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NY wrote:

You can, though there are disadvantages such as a lower fault current breaking capacity, and maybe others that I haven't remembered
e.g for old Wylex fuseboxes ...
<https://www.ebay.co.uk/itm/Wylex-plug-in-MCB/281856950605
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On Saturday, 14 July 2018 20:33:03 UTC+1, Andy Burns wrote:

Lots of old Wylex boxes have them fitted. Lower breaking capacity but better response in the face of overload & easier reset.
NT
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On 14/07/2018 20:33, Andy Burns wrote:

Lower compared to DIN rail MCBs, but quite often equal or better than most 3036 rewireables (which can normally only break 1 or 2 kA depending on type).

Those will normally interrupt up to 3kA. The older push button type cope with less:
http://wiki.diyfaq.org.uk/index.php/File:Retrofit_MCB_1360-3.jpg
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John.
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On Saturday, 14 July 2018 17:14:42 UTC+1, ARW wrote:

Fuses allow more overload than MCBs, they're not type B. Hence the regs permit less cable current when protected by fuses.
NT
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On 14/07/2018 15:03, ARW wrote:

Isn't everything he posts to piss someone off? Like woders and TNP. .
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On 14/07/2018 16:19, dennis@home wrote:

Have you had a sip out of the shit goblet again?
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On 14/07/2018 14:50, snipped-for-privacy@gmail.com wrote:

Thanks, hadn't thought of eBay (had a quick look at TLC and SF sites without spotting anything obvious). Most seem to be 32A or 50A, neither ideal, but there's at least one 40A.
Space is a bit tight, but some of these look as though they will be OK.
He'll be getting a Sparks in, but I wanted to get the requirements clear before people start confusing him.
Didn't realise it would need to be metal cased.
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On 14/07/2018 13:55, newshound wrote:

Possibly...
Probably worth a read of:
http://wiki.diyfaq.org.uk/index.php/Installing_an_electric_shower

Yup, if you look at the time vs current trip curve for a 30/32A MCB, the likely load is going to be below the trip threshold near enough indefinitely.

Yup, from a design point of view that is correct - although with showers that 8.5kW may well be quoted at 240V...

"In masonry" is generally treated as if clipped direct.

He would be pushing it from a cable life point of view - its likely to run hot. That in turn can cause more problems with overheating at the terminations.
10mm^2 would be a better choice.

The 100mA trip will offer no protection from electrocution.
However if the existing installation meets proper design criteria, and the equipotential bonding is adequate, then it could still be considered "safe".
(without more details of the installation it would be hard to say for sure). The fact that the shower has probably already been uprated does case some doubt however as that will invalidate any previous calculations and testing.
Any new installation though really aught to have a RCD (even if that just means swapping the MCB for RCBO)

There is plenty of choice of small one and two way CUs to choose from. You will probably even find some described as a "shower CU".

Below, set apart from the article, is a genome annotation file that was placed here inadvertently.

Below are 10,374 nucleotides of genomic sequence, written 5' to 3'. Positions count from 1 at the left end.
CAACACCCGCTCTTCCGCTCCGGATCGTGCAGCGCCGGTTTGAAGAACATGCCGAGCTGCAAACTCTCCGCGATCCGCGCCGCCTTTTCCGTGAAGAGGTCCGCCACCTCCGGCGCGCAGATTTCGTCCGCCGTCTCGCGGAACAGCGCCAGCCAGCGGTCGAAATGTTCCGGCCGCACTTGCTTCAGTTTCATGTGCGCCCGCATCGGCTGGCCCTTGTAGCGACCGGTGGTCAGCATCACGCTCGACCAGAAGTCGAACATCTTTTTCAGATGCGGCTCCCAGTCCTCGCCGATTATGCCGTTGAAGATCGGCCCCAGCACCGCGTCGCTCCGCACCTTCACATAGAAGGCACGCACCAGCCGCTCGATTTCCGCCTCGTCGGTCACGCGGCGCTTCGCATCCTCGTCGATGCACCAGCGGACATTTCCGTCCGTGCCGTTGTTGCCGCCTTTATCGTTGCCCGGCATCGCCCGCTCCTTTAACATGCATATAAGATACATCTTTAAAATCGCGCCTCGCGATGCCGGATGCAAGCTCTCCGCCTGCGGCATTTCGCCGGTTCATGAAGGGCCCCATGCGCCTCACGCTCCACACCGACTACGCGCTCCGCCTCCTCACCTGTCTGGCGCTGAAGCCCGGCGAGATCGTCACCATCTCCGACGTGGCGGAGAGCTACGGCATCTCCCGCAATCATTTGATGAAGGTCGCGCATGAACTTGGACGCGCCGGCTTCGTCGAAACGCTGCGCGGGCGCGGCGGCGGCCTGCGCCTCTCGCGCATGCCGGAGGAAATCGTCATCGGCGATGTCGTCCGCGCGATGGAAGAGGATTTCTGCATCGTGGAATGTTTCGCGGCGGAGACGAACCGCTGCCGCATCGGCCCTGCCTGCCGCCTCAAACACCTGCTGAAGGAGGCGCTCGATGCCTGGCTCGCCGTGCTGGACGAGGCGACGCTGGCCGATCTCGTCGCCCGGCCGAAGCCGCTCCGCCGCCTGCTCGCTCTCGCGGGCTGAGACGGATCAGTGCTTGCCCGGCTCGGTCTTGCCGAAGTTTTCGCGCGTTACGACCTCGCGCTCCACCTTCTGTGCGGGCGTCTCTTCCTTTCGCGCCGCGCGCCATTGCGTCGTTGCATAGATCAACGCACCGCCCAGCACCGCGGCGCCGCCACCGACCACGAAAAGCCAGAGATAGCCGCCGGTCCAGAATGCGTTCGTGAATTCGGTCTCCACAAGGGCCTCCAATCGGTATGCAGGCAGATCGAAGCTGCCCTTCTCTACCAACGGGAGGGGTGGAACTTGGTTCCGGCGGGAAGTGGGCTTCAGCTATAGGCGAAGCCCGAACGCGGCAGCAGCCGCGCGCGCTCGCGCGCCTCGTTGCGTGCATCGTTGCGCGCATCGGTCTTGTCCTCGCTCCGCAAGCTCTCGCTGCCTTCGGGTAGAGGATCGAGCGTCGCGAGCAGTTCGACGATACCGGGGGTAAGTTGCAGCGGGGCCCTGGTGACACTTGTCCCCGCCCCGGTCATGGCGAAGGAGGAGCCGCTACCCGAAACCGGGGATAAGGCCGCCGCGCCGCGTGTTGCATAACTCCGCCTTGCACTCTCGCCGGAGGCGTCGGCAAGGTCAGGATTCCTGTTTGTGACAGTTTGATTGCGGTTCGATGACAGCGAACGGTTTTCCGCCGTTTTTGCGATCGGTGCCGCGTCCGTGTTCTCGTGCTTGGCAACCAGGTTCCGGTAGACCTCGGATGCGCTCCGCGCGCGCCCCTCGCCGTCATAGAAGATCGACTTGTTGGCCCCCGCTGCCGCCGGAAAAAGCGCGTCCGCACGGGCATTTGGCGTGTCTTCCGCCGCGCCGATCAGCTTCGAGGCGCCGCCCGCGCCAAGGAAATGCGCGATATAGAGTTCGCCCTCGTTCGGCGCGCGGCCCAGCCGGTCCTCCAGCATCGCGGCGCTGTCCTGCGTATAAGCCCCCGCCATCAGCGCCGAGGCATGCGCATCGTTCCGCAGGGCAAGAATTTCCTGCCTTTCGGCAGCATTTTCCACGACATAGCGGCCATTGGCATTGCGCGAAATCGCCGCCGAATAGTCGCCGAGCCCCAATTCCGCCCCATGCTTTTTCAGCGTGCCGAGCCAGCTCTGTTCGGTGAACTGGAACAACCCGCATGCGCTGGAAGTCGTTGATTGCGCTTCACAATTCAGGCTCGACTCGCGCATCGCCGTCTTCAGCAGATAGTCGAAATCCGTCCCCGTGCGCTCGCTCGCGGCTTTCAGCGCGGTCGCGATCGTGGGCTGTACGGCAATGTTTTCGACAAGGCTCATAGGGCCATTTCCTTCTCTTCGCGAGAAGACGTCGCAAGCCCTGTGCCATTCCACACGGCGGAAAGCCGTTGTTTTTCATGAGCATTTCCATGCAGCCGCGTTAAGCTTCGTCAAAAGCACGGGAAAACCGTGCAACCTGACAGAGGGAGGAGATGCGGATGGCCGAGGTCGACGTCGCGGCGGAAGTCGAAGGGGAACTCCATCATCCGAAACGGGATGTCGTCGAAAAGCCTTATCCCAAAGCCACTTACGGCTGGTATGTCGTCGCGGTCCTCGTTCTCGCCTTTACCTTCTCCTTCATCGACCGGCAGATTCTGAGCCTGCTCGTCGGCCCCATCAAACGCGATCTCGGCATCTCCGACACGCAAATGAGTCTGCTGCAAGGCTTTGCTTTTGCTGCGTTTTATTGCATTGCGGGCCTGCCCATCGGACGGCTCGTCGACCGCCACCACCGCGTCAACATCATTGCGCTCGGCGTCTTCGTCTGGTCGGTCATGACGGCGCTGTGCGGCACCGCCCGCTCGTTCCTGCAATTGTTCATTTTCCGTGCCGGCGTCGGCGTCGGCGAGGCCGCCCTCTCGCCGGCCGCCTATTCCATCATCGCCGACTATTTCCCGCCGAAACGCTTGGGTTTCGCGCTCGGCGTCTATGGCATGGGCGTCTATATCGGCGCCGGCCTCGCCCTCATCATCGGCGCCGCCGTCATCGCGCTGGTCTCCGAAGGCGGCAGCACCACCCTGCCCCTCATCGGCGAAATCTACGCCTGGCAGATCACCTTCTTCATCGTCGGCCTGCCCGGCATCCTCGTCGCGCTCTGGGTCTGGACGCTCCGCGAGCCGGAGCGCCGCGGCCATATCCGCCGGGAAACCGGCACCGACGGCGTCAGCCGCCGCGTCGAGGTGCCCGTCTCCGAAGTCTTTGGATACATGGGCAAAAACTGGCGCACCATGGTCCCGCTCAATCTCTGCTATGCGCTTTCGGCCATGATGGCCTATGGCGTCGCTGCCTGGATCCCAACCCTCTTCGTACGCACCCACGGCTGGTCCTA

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John.
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On 14/07/2018 14:53, John Rumm wrote:

Done!

Hadn't had time to hunt up the curves, sorry!

Didn't realise that

That's really useful to know. Makes sense to me (but from finding quotes from some of the Sparks' forums it looks as though some people take 34A for 6mm^2 (except clipped) which seems to be Method 4).

Good point. Although there is probably a foot of cable "in air" at the bottom, and several inches at the top.

Changing the cable is not a straightforward option, that would mean replacing tiles, although I did wonder whether a sparks might suggest a new run of 10mm^2 in trunking outside the cabinet, and then over the top of the door into the unit. This would not look *too* untidy if done nicely.

I recognise that

I havn't tried to check this, only had a chance for a *very* quick look and I was concentrating on confirming the supply cable size.

Trouble is the present "shower MCB" is plug in, not DIN rail, so (presumably) direct replacements not available.

Found some now thanks to NT.
We'll see if we can find an electrician who is prepared to do a relatively small job.
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On 14/07/2018 17:22, newshound wrote:

sorry =, I intended to post the link:
http://wiki.diyfaq.org.uk/index.php/File:Curve-MCBTypeB.png

Method 4 would be instillation type B (38A). 34A sounds like method 100.
http://wiki.diyfaq.org.uk/index.php/Cables#Installation_Methods

Yup, no reason to follow the existing path in every case. Any chance the old cable could pull through a new one?

That will need a new enclosure then... but for a one or two way one, they are cheap.

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On 14/07/2018 19:35, John Rumm wrote:

Thanks, I had a mental picture of the curves, but without labelled axes!

Now that is a *really* useful link. I hadn't realised that DIYFAQ was so up-to-date (but I havn't actually needed to do much electrics since I did the main rewire in the 90's, and I only have the site guide from 2004)

Don't know, but I *think* it is unlikely. In an industrial installation you might have proper round conduit with access boxes, I suspect that here the cable might just be plastered into a chased groove, at best under a plastic capping beneath the tiles. The "distribution board" has been boxed in with a simple box with doors immediately below the ceiling, you would not be able to see the cable route without ripping out the box and pulling down some ceiling plasterboard. The shower tray is boxed in above the distribution box so you can't examine the cable route from above either. The existing cable seems to run behind the tiles about 6 inches into the shower enclosure.

Agreed.